Health care technology in the United States

Sean R. Tunis, Hellen Gelband

Research output: Contribution to journalArticlepeer-review

Abstract

The US health care system reflects the free market of the US economy-there is no fixed budget and no limit on expenditures in the loosely structured matrix of largely private-sector health industry components. Mainly because of the inaccessibility of adequate health care for a large segment of the population, and because the enormous cost of care threatens financial ruin for many more people, the first major reform of the system was debated in Congress for most of 1994, though, in the end, no leglislation was passed. One focus of the debate on spending has been the problem of excessive use of expensive medical technology and the need for some control, which, by and large, is lacking in the existing system. Health care technology assessment itself is a thriving industry in the United States, used by government, insurers, medical societies, hospitals, and other groups for their own purposes. At the national policy level, few opportunities for technology assessment to affect the health care industry exist, so most effort is directed at trying to affect medical practice at the level of the individual hospital and practitioner. The discernible effect of technology assessment has been minimal.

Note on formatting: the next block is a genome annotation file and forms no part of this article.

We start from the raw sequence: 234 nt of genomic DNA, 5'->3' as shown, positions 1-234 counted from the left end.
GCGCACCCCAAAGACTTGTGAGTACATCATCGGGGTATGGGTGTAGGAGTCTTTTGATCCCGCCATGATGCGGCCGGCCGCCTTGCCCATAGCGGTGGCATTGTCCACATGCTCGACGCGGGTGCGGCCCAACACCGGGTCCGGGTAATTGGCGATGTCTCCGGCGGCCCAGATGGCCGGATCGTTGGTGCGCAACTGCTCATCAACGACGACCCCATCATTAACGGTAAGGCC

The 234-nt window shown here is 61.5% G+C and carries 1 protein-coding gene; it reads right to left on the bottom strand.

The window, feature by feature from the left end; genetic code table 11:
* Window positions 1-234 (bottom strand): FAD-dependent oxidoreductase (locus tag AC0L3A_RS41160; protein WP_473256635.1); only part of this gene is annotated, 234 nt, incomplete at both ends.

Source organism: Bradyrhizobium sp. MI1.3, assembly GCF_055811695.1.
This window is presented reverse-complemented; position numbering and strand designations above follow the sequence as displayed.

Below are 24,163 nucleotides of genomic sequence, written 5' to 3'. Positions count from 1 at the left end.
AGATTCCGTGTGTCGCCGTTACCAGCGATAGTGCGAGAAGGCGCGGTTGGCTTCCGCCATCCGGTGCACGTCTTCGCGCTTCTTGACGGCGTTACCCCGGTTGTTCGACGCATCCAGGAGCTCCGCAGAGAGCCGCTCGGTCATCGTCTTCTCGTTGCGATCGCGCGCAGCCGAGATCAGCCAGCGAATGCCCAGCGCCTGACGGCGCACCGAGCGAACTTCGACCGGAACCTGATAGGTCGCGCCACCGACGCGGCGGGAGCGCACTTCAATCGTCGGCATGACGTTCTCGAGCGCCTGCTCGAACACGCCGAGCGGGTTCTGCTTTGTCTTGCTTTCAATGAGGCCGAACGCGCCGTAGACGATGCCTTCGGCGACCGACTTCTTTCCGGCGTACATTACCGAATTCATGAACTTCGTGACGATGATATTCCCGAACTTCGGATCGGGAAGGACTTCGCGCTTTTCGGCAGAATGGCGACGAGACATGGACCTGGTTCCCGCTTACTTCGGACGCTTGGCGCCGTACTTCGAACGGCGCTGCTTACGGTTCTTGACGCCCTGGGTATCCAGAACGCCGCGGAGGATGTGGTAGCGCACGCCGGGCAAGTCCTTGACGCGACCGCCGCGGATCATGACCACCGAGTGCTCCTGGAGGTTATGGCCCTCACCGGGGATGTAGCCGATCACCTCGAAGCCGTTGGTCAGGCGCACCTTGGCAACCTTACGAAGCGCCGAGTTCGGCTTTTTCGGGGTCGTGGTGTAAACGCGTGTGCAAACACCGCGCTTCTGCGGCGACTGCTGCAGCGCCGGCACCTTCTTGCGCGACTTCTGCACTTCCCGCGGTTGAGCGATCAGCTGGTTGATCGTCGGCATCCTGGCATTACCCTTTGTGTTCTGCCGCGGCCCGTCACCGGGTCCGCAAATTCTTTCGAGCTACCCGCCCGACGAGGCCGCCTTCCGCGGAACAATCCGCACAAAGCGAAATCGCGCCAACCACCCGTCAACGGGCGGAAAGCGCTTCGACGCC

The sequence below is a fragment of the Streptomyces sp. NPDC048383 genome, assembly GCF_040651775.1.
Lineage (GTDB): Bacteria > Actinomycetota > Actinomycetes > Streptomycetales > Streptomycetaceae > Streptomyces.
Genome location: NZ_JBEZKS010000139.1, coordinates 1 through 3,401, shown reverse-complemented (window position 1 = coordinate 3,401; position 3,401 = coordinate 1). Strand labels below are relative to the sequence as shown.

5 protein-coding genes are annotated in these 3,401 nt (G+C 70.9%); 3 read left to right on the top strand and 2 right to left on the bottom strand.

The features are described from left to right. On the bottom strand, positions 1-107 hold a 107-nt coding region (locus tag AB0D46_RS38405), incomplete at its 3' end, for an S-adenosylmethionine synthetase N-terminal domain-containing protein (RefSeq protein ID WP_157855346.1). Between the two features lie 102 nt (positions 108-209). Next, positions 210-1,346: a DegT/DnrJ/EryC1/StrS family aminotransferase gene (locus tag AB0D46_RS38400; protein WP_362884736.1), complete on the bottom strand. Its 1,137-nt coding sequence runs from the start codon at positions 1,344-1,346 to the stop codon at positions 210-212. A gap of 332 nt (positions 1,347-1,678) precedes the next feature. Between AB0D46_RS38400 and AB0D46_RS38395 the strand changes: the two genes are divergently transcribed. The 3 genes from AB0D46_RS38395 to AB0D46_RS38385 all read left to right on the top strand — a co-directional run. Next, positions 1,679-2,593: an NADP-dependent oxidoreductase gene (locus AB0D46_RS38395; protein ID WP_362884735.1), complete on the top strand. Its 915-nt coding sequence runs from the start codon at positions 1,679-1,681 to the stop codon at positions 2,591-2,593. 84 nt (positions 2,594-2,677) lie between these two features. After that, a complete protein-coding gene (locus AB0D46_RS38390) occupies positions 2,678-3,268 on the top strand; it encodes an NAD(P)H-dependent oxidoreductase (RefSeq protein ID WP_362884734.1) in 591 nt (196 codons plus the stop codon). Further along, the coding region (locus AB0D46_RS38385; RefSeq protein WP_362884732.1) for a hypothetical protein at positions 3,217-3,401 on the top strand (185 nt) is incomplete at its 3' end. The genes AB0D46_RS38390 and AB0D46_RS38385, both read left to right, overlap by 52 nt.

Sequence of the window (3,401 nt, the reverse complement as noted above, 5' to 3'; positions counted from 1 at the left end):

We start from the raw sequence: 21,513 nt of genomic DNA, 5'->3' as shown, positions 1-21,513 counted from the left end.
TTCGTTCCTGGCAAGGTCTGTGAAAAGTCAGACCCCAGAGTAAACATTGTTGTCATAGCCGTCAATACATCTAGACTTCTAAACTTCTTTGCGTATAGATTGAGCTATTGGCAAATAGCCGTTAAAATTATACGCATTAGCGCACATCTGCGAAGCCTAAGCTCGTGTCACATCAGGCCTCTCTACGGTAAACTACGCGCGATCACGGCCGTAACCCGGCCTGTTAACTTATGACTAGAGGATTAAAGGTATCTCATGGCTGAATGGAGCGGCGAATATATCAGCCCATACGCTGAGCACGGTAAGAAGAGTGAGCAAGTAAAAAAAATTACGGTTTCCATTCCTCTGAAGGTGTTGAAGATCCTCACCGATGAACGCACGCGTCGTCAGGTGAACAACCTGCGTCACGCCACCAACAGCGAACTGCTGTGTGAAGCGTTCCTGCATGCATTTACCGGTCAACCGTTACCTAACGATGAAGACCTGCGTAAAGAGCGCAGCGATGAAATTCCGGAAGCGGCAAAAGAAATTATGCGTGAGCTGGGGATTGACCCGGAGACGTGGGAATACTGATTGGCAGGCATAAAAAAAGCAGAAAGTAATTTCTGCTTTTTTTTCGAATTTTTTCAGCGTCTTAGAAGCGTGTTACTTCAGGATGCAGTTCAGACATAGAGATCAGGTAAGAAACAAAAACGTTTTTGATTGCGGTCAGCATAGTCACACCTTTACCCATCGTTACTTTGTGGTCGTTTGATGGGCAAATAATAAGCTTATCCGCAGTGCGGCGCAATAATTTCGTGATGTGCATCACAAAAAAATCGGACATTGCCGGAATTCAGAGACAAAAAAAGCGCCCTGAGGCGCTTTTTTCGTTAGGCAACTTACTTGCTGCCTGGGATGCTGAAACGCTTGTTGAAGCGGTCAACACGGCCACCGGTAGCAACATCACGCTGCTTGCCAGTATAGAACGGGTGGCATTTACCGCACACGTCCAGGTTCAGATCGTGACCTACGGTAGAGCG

Original languageEnglish (US)
Pages (from-to)335-396
Number of pages62
JournalHealth Policy
Volume30
Issue number1-3
DOIs
StatePublished - 1994
Externally publishedYes

Keywords

  • Health care technology
  • Medical devices
  • Pharmaceuticals
  • Technology assessment
  • United States

ASJC Scopus subject areas

  • Health Policy
  • Public Health, Environmental and Occupational Health

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